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Volcano stalls air travel in Europe, strands passengers

LONDON — Ash spewing from an Icelandic volcano is bringing disruption and days of uncertainty to more parts of Europe, as officials in Germany said dozens of flights will be grounded today.

Even though some say it's been a massive overreaction by badly prepared safety regulators — one airline even claims the official scientific findings are simply wrong — hundreds of flights were canceled Tuesday as winds blew the cloud of ash from the Grimsvotn volcano over Scotland and other parts of Europe. Experts say that particles in the ash could stall jet engines and sandblast planes' windows.

The only comfort for frustrated passengers and airlines is that officials in Iceland said the amount of ash being released by the volcano is decreasing, and officials don't expect the disruption to be as bad as last year, when millions were stranded after the eruption of Iceland's Eyjafjallajokull volcano.

Travelers trying to go to or leave Scotland have been hit hardest, but the problem also began to affect Germany, where weather officials said it would not allow any takeoffs or landings at the northern Bremen and Hamburg airports early today due to increased levels of ash in the atmosphere.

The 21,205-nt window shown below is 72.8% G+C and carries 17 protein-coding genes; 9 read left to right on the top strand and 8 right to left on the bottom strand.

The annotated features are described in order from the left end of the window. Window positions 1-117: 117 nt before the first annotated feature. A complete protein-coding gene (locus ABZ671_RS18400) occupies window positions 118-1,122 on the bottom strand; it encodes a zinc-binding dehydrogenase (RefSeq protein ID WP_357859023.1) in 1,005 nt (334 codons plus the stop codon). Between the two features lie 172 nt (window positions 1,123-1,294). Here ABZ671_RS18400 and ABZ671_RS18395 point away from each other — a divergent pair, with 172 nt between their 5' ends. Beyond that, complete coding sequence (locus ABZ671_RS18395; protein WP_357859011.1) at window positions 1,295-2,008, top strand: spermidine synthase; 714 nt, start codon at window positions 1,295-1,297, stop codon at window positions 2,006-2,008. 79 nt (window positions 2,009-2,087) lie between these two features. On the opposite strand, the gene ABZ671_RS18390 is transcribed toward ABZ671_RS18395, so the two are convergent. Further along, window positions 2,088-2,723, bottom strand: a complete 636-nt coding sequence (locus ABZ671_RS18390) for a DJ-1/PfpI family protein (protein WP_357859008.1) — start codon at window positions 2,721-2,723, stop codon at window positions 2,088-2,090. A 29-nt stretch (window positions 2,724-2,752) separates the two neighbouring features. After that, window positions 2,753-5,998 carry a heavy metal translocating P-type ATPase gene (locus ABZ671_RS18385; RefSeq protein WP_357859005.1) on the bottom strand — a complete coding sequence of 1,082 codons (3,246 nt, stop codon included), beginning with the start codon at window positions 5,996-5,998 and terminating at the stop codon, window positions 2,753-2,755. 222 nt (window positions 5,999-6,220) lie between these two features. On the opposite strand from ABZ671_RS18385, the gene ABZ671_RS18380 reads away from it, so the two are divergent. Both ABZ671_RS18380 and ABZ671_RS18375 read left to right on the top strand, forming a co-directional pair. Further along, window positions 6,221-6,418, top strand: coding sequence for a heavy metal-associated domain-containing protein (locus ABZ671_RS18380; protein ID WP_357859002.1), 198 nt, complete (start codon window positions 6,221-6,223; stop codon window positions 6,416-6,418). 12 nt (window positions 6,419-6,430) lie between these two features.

Dozens of domestic and international flights were to be affected by the closure. Authorities said it may be necessary to halt all air traffic coming and going from Berlin's airports, as well as Hannover, depending on the winds.

The main international body representing carriers, the International Air Transport Association, complained to the British government about the way it had handled the issue, saying it should have had Cessna planes ready to carry out tests, instead of relying on the weather service. British Airways said it sent its own verification flight, an Airbus A320, to Scotland late Tuesday to assess the risk.

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